Business and Energy Secretary Greg Clark has revealed more details of the deal supported by £170m of government investment and £250m of match funding from industry.
The initiative has four clear targets to be achieved by 2025:
- 33% reduction in the cost of construction and the whole life cost of assets
- 50% reduction in the time taken from beginning-to-end of new build and refurbished assets
- 50% reduction in greenhouse gas emissions in the built environment
- 50% reduction in the trade gap between total exports and total imports of construction products and materials
The government said its modernisation plans will “prepare the UK construction sector for the future, helping companies build better performing buildings and infrastructure at a greater speed and reduced cost, while supporting the government’s ambitious programmes in both infrastructure and housing.”
It said construction can be transformed through better adoption of digital and manufacturing technologies and training the next generation of workers with new skills.
The deal will “bring together the construction, manufacturing, energy and digital sectors in a new hub to commercialise technologies capable of building assets which are both cost effective and energy efficient.”
Clark said: “The Sector Deal we have announced today will see government and industry working together to support, invest and transform the construction sector, creating high-skilled and well-paying jobs, while delivering more housing for people across the country.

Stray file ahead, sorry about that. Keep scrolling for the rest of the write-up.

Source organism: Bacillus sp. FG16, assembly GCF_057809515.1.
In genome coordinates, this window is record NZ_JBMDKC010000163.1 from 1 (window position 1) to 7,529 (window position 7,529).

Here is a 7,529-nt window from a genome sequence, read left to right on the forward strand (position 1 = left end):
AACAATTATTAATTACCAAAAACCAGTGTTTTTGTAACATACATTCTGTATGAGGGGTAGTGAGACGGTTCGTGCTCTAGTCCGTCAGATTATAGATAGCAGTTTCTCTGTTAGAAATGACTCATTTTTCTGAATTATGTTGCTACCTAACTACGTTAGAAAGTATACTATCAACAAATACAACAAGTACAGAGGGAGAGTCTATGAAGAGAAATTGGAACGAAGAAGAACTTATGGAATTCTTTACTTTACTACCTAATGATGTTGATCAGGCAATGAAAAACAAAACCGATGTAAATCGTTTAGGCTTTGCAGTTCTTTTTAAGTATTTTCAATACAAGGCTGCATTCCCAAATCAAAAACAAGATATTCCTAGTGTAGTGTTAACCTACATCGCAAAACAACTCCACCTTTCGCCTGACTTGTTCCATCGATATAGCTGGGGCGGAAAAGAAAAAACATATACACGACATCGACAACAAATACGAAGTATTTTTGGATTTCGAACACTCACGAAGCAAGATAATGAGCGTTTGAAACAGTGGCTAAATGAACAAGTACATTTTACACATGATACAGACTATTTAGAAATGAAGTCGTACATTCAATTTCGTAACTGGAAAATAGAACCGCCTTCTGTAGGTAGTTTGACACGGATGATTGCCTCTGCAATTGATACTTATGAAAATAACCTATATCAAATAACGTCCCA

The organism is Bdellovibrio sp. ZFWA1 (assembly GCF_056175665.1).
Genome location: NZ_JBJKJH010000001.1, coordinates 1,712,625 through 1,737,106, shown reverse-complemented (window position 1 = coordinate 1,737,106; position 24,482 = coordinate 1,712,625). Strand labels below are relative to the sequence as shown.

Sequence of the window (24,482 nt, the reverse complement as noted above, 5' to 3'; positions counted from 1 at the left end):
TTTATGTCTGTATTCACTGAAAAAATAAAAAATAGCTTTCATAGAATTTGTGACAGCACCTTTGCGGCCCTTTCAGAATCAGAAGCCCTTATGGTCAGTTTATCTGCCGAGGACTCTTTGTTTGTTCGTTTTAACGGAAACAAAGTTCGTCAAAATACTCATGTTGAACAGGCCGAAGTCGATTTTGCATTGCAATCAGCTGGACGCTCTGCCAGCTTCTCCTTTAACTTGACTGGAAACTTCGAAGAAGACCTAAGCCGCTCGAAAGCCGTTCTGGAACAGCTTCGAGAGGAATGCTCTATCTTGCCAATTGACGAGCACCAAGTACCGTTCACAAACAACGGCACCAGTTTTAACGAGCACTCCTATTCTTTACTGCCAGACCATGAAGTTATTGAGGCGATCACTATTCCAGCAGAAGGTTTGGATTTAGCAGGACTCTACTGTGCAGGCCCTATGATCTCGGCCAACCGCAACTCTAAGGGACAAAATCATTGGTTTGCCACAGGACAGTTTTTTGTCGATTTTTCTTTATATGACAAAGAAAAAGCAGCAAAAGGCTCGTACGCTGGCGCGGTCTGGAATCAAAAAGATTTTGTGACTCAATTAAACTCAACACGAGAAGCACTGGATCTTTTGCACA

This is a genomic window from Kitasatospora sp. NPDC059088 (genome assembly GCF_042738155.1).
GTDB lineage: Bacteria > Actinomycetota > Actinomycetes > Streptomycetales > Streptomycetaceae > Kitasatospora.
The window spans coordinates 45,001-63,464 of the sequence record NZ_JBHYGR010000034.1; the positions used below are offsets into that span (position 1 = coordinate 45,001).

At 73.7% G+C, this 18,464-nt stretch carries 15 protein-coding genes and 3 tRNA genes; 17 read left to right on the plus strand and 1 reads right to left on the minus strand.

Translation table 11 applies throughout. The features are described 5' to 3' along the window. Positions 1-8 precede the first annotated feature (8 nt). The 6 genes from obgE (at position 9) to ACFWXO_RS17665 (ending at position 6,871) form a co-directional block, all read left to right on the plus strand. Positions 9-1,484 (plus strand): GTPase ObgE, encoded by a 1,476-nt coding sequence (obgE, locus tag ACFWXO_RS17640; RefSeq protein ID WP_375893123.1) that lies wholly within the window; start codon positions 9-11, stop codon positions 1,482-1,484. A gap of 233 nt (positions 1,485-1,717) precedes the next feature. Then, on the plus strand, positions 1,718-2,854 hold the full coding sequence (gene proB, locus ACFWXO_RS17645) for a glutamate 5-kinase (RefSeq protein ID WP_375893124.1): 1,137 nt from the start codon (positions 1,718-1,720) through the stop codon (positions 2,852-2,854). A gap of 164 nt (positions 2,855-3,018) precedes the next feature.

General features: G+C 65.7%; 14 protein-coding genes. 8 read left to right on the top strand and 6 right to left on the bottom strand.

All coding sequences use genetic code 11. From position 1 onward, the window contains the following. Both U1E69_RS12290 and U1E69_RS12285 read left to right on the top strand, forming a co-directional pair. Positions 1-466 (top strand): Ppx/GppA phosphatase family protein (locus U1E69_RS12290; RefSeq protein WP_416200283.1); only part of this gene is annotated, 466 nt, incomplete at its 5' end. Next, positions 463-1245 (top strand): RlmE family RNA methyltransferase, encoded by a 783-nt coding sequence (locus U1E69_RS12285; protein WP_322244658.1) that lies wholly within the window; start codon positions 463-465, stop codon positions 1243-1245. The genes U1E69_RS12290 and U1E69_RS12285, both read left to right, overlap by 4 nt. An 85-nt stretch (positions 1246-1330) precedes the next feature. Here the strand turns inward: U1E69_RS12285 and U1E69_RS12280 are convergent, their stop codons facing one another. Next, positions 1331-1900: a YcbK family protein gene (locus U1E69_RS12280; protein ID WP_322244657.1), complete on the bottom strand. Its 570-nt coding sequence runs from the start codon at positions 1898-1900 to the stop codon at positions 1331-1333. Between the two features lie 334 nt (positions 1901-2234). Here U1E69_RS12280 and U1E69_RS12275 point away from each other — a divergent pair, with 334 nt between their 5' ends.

“The agreement embodies our vision for a modern Industrial Strategy, with government and industry working together in a strategic partnership towards the common goal of higher productivity, and a more skilled construction workforce with more earning power.”
Andrew Wolstenholme, Chair of the Construction Leadership Council said: “We have a golden opportunity to reap economic gains from improved productivity and the more efficient construction of assets, creating high-skilled, well-paid jobs in all parts of the UK and driving up exports to the global infrastructure market.”
The Centre for Digital Built Britain has also been launched at the University of Cambridge to develop BIM, sensors, data analytics and smart systems technologies that can be embedded in new building projects.
The government is also investing £1.4m in a research project called ‘Building for 2050’ led by AECOM.
The project is gathering evidence from three housing developments located in Swansea, Bristol and Manchester with the aim of uncovering the barriers to developing low cost, low carbon housing.
The project will test innovative methods of construction and will involve working closely with households throughout the project to track their views.